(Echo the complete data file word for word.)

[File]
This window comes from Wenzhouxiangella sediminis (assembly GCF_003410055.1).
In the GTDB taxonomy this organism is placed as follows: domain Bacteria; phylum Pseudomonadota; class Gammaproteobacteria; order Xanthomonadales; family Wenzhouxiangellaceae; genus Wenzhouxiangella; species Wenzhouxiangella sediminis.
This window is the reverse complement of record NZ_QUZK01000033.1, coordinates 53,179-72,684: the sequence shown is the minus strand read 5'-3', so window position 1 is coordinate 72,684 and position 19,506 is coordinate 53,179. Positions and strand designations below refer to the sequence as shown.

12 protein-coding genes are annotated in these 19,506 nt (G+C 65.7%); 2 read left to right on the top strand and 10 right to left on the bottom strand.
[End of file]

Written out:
This window comes from Wenzhouxiangella sediminis (assembly GCF_003410055.1).
In the GTDB taxonomy this organism is placed as follows: domain Bacteria; phylum Pseudomonadota; class Gammaproteobacteria; order Xanthomonadales; family Wenzhouxiangellaceae; genus Wenzhouxiangella; species Wenzhouxiangella sediminis.
This window is the reverse complement of record NZ_QUZK01000033.1, coordinates 53,179-72,684: the sequence shown is the minus strand read 5'-3', so window position 1 is coordinate 72,684 and position 19,506 is coordinate 53,179. Positions and strand designations below refer to the sequence as shown.

12 protein-coding genes are annotated in these 19,506 nt (G+C 65.7%); 2 read left to right on the top strand and 10 right to left on the bottom strand.